Harry Potter and the Smoking Diptych
July 29, 2011 § 1 Comment
Or, My Two Most Recent Viewings: Harry Potter, and Smoking/No Smoking.
I liked them both, in very different ways. I would have preferred if the HP series had been a bit more thoughtful and a bit madder, made by someone like Tim Burton and making full use of his talent for weaving a dark fairy story. But the special effects are great, the story is exciting, the ’19 years later’ fulfilled all my needs for a happy ever after, and Rupert Grint (Ron) and Tom Felton (Malfoy) are great actors. I was sad not to see any Lavender Brown, actually, as I thought she and Helena Bonham-Carter were the only redeeming points of the sixth film.
Oh shh, they made loads of money, I’m sure they don’t mind if I’m a bit harsh.
Smoking/No Smoking was on for just two days – whereas we all know Harry Potter will be showing for the next ten years – at the BFI, which has awesome stuff all the time and is really worth a visit if you’re in London. It’s an adaptation of Alan Ayckbourn’s Intimate Exchanges, and is actually two films which follow the different chains of events set off by whether Mrs Teasdale has a cigarette or not. This is no Sliding Doors, though – Alain Resnais, the director, makes theatre-cinema, achieved by having two actors play all the parts (surprisingly subtle and adding a nice dose of irony) and limiting the camera’s reach – in Smoking, for example, we see the couple in their living room, but the shot is through the open window so that the audience doesn’t leave the garden, giving the illusion of a limited acting space. In my mind, this film has only two negatives:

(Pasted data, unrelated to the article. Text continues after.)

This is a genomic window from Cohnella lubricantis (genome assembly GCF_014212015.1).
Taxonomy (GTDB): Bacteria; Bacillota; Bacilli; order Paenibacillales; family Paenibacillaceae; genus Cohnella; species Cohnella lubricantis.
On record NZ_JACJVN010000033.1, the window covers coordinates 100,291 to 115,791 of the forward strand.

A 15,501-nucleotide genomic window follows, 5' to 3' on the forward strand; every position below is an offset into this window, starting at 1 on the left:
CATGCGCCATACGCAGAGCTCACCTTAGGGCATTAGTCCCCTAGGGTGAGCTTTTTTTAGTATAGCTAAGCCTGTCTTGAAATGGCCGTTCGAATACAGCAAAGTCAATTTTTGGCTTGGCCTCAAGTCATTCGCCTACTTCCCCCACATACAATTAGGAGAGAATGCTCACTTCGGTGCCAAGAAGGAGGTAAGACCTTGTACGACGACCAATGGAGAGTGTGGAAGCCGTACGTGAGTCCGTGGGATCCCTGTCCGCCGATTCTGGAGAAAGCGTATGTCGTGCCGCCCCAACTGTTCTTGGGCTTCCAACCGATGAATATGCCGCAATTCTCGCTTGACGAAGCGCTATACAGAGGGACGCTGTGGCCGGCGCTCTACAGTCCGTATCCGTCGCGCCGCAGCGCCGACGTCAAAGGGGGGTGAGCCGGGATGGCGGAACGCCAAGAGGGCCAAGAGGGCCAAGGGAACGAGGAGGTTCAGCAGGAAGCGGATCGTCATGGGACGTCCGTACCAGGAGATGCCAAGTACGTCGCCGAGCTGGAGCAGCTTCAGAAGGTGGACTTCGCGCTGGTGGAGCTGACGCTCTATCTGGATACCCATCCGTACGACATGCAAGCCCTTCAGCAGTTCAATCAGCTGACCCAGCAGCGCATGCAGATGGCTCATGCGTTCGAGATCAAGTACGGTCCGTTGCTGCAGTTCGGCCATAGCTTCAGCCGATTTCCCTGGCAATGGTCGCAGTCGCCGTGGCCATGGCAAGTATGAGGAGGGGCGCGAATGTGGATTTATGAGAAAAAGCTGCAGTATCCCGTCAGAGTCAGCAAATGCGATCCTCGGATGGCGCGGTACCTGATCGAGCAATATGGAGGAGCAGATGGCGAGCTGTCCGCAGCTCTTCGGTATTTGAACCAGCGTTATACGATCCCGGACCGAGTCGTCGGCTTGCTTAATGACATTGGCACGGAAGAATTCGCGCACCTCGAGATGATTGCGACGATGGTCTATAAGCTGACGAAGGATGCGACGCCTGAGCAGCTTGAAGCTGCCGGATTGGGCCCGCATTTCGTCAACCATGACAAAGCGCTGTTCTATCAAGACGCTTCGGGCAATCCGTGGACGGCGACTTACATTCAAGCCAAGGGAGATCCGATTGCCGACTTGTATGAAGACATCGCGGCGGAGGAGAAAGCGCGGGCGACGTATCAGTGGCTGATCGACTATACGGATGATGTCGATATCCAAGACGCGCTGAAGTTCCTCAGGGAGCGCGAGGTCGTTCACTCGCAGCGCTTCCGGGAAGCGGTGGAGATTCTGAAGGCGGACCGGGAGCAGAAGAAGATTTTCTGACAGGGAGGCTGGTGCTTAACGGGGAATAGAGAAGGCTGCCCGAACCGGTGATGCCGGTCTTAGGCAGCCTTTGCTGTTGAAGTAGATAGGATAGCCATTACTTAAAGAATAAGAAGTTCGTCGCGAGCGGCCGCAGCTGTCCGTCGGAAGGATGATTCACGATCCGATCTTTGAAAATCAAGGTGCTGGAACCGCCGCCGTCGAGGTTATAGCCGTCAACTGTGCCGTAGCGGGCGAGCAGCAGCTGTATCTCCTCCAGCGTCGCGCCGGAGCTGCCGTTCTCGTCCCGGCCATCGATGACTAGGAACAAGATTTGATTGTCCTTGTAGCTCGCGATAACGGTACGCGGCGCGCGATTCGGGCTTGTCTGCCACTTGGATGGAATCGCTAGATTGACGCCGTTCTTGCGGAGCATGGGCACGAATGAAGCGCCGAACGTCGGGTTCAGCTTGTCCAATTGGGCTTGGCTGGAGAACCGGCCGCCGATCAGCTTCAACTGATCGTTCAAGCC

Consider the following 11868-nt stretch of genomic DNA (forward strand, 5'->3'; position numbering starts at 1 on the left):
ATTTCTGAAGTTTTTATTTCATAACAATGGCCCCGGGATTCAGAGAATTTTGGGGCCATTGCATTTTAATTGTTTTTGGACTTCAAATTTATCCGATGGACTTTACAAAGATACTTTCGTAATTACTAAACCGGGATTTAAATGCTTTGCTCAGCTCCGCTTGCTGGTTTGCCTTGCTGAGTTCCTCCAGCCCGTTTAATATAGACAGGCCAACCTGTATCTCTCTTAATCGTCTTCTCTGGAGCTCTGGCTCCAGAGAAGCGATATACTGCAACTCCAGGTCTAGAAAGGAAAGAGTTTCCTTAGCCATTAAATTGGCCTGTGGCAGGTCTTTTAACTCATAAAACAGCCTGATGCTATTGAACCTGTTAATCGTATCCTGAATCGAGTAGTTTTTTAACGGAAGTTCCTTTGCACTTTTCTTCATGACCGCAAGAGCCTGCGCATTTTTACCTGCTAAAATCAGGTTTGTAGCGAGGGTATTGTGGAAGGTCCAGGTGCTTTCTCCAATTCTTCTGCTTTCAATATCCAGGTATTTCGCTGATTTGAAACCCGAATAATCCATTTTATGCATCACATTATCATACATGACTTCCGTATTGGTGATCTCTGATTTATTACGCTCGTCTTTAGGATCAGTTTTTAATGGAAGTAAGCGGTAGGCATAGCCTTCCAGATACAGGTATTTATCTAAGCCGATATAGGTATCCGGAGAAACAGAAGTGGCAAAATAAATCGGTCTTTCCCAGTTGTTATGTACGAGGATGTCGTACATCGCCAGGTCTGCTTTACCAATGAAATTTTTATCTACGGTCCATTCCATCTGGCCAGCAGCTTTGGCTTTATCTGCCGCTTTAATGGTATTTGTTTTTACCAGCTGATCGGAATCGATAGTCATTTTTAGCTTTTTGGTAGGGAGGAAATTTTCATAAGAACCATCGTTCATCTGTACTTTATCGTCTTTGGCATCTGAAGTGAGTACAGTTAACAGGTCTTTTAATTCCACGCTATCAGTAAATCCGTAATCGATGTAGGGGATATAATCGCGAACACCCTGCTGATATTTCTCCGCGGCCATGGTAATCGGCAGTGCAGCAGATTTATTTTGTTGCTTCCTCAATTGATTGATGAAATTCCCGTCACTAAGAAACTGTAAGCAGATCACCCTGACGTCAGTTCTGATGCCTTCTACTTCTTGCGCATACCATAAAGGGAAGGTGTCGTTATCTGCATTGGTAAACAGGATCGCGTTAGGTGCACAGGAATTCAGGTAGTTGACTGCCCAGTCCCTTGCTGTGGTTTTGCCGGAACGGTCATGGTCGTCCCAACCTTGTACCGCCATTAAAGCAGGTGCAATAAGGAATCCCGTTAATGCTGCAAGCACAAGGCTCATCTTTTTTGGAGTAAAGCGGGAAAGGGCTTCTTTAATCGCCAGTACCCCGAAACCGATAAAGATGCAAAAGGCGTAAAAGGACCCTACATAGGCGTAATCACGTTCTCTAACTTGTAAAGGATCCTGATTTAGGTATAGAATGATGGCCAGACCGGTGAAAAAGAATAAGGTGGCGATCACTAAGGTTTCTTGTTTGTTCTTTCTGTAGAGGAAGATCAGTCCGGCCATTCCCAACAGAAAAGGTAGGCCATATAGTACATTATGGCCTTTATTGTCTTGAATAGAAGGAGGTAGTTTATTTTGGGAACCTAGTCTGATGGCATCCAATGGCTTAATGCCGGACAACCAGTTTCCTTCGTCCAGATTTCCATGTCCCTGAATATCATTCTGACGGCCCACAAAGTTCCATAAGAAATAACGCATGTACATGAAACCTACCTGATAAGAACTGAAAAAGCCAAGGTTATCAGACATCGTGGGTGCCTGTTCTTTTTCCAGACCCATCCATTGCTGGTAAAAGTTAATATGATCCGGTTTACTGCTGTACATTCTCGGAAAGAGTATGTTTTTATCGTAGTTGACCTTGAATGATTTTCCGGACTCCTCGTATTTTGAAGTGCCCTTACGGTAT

1) Both films are over two hours long, and to see them one after the other was a bit much. They’re so long because they include multiple ‘Or perhaps …’ scenarios. It’s a strange mix of realism and surrealism seeing that on screen, as it both reminds you that you’re definitely watching a fiction, and sticks more truly to the not-so-clear-cut nature of real life. While we’re talking about surrealism, the plays are set in Yorkshire, but the characters speak French. Just roll with it.
2) I’m almost positive the film isn’t available on DVD. If I’m wrong, someone let me know where to get hold of a copy!
Have you seen Harry Potter? Did you like the series, and what would you have done differently?